In the so-called "sudden discovery," scientists in Antarctica have discovered a small, preserved ancient carcass that has been stored for thousands of years in a lake buried under more than 3,500 feet of ice.
The discovery of dead crustaceans and tardigrades, also known as "water bears" or "pig moss", was made by a team of US researchers on a mission to drill Lake Mercer Subglacial, located almost 400 miles from the South Pole, according to Natural.
Finding tiny primitive animals there is "totally unexpected," said David Harwood, a micro paleontologist at the University of Nebraska-Lincoln who was part of the expedition, known as the SALSA (Subglacial Antarctic Lakes Scientific Access).
After spending days breaking through thick chunks of ice, the SALSA team sent instruments to a drill hole on December 28 to capture rare lake recordings, distribute science instruments, and collect samples. After six days of sampling, the researchers said they had enough "material to really change the way we looked at the Antarctic continent," in the SALSA blog post.
The researchers say at least some animals from Lake Mercer are landlubbers. Eight-legged tardigrades resemble species known to inhabit wetlands Natural.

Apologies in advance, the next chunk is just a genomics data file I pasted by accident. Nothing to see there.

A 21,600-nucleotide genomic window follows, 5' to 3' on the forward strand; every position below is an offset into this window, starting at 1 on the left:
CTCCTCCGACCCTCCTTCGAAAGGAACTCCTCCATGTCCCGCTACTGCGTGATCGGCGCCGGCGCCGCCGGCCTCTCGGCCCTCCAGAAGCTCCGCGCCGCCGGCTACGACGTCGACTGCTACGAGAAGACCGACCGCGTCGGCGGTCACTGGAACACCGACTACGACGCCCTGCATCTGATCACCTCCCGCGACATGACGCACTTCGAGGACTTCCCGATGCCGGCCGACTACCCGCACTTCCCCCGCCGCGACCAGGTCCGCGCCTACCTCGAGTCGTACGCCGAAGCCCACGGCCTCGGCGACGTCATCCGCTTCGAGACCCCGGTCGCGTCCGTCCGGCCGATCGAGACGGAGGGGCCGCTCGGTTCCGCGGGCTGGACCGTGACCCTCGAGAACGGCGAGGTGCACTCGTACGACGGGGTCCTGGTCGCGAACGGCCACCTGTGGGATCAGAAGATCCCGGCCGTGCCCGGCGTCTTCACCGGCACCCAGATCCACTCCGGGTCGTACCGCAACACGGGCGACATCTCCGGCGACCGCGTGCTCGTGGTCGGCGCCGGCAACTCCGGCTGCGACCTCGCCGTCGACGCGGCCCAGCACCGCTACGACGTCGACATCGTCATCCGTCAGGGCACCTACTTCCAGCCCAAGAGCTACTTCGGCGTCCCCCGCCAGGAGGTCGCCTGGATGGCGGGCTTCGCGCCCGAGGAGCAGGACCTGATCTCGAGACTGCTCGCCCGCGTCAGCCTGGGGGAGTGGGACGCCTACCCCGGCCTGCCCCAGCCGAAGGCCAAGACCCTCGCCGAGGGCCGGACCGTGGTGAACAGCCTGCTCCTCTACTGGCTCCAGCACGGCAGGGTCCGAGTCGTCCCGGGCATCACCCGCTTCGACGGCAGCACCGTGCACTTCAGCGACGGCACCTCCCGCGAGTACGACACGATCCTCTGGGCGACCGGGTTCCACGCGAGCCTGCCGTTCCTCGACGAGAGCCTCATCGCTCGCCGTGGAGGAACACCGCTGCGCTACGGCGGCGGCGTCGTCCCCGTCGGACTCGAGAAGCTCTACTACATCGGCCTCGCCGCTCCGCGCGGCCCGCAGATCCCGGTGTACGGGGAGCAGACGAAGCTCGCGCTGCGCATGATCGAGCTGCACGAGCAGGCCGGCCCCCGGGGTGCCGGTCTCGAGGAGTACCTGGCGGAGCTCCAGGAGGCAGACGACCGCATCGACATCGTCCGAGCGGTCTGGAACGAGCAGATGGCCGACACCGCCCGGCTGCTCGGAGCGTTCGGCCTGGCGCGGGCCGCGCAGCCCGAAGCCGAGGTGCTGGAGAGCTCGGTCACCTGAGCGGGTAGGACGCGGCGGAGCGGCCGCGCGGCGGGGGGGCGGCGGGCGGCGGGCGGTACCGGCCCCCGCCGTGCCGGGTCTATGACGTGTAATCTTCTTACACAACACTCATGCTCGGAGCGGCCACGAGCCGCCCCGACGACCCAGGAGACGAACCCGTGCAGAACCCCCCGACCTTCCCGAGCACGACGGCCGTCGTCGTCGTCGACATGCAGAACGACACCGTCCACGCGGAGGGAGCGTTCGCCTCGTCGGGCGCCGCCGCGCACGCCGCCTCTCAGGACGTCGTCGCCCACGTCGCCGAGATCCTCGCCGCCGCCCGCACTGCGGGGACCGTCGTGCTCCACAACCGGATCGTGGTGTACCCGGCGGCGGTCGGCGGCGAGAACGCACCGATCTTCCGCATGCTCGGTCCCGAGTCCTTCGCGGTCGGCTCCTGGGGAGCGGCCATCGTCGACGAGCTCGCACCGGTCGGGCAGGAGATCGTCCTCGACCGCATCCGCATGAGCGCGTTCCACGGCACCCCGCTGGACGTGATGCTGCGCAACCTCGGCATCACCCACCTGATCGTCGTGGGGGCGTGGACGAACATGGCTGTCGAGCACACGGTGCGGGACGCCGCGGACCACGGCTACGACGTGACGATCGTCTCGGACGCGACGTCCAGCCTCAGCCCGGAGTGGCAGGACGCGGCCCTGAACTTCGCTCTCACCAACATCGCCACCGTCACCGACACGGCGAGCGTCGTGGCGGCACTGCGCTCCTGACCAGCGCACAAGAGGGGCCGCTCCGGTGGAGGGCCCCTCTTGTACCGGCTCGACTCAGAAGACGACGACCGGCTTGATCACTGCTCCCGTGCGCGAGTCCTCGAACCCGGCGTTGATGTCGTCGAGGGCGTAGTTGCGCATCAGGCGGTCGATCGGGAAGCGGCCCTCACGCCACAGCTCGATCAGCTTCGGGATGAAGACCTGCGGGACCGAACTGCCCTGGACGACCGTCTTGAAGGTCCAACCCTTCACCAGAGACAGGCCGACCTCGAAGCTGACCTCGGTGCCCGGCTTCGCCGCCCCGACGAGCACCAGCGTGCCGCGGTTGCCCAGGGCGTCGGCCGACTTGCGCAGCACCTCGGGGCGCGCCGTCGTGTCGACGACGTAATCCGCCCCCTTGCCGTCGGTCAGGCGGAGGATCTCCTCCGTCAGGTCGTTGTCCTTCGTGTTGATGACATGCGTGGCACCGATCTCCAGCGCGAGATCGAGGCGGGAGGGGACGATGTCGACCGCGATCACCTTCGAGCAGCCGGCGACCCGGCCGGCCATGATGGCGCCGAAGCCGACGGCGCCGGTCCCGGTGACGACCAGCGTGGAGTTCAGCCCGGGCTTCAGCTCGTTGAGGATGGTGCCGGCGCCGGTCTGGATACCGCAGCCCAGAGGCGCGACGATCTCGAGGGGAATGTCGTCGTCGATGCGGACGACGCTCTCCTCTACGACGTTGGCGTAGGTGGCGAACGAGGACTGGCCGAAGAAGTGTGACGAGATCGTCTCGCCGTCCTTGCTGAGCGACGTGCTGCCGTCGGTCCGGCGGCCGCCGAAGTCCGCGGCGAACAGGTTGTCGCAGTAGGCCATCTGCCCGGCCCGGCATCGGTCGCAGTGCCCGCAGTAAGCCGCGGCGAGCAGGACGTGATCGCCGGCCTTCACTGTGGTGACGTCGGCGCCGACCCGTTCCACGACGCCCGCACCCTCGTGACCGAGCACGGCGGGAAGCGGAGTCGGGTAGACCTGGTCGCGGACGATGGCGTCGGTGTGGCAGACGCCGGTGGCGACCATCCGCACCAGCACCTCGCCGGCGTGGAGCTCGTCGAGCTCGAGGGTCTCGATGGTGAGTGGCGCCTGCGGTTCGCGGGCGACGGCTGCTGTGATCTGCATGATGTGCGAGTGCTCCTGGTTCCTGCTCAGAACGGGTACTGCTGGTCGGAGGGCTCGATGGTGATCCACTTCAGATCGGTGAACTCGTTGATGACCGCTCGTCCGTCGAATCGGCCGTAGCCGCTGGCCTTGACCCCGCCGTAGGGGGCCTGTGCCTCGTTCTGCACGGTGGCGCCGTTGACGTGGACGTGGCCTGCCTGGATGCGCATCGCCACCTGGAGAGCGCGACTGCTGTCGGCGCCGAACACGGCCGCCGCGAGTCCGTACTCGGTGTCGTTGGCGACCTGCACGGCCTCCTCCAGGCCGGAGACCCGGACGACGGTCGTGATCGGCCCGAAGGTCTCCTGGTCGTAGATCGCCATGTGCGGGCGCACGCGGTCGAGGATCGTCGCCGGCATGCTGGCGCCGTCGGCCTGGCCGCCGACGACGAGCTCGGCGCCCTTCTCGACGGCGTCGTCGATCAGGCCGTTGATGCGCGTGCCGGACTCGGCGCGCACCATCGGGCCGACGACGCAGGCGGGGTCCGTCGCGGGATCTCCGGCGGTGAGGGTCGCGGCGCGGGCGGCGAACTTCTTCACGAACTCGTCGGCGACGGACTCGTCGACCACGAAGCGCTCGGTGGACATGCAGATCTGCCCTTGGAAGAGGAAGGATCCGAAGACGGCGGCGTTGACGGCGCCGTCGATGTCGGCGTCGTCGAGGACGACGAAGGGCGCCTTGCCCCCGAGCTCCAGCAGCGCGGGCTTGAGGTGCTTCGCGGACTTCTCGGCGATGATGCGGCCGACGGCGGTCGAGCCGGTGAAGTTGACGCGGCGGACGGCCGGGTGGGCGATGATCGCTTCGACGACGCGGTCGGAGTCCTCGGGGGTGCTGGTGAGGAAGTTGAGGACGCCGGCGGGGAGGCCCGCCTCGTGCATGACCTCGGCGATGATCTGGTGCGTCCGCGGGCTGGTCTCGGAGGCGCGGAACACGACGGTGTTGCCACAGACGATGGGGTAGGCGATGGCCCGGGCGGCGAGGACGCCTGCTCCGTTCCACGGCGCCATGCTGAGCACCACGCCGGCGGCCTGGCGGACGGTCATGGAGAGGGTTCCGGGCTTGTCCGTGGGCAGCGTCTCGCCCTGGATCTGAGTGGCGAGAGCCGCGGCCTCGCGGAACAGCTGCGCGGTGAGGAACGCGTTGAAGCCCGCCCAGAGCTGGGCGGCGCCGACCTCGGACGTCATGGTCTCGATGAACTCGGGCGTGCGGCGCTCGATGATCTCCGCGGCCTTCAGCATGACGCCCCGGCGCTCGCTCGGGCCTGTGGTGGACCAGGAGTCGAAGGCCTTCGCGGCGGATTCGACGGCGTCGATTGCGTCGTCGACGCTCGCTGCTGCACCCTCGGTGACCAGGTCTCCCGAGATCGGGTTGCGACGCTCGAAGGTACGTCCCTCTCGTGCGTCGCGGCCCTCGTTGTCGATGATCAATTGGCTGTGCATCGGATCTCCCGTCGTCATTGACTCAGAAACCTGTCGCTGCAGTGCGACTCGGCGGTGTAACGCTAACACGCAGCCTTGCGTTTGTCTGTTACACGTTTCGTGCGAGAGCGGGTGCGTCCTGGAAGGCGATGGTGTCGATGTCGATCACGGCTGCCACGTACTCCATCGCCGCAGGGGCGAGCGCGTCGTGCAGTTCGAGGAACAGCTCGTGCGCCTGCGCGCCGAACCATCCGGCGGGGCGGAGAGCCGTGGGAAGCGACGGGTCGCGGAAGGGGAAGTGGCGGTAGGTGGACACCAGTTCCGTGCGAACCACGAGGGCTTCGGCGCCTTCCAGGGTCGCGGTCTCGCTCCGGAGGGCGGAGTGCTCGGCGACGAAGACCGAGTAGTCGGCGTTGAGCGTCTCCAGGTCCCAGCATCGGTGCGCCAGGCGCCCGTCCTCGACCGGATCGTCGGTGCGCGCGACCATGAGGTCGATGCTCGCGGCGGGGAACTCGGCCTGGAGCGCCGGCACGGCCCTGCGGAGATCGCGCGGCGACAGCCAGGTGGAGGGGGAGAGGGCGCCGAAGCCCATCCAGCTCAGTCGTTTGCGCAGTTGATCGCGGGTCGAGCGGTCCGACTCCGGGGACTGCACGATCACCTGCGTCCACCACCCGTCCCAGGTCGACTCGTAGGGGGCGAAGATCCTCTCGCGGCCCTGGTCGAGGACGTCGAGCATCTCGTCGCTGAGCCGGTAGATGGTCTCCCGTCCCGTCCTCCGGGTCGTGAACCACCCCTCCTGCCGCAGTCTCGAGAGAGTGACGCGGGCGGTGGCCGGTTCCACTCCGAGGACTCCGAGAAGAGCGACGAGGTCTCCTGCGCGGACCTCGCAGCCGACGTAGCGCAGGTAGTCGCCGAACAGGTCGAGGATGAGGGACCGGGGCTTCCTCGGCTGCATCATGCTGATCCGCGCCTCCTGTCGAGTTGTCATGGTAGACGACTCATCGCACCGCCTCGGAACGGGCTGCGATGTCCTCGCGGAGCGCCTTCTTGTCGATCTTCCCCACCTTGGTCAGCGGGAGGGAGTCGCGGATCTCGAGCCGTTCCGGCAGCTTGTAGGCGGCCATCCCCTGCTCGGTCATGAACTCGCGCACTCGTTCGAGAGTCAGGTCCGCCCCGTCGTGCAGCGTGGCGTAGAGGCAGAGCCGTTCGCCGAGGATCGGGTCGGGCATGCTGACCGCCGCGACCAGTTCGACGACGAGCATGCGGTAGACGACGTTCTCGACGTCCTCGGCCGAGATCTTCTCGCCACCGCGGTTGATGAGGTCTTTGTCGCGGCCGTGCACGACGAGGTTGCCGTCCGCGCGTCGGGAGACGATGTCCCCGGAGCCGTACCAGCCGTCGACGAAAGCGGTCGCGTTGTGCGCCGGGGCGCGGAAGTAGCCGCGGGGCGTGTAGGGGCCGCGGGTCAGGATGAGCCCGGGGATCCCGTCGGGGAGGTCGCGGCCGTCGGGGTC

These creatures are believed to have inhabited ponds and streams in the Transantarctic Mountains, about 31 miles from Lake Mercer, during a brief warm period where glaciers receded – both in the last 10,000 years, or 120,000 years ago. Later, when the climate cools, ice covers the oasis of this animal's life.
"It's really cool," said Slawek Tulaczyk, a glaciologist at the University of California, Santa Cruz, who is not part of the SALSA team. "This is really shocking." Tulaczyk, who has been studying sediments taken from under glacier ice since the 1990s, said Natural nothing like that has ever been found before under the ice sheet.
The Mercer Subglacial Lake Mercer was discovered more than a decade ago through satellite images but has never been explored until now. This is one of 400 lakes under Antarctic ice, and experts say every life there can increase hopes of finding similar organisms deep in Mars or in ice-covered months on Jupiter and Saturn.
Scientists are now hoping to sort the DNA of the creatures found, to find out more about when, and how far, Antarctic glaciers back thousands of years ago. Sorting the remnants of DNA from carcasses, mud and lake water can also help determine whether crustaceans include marine or freshwater species.
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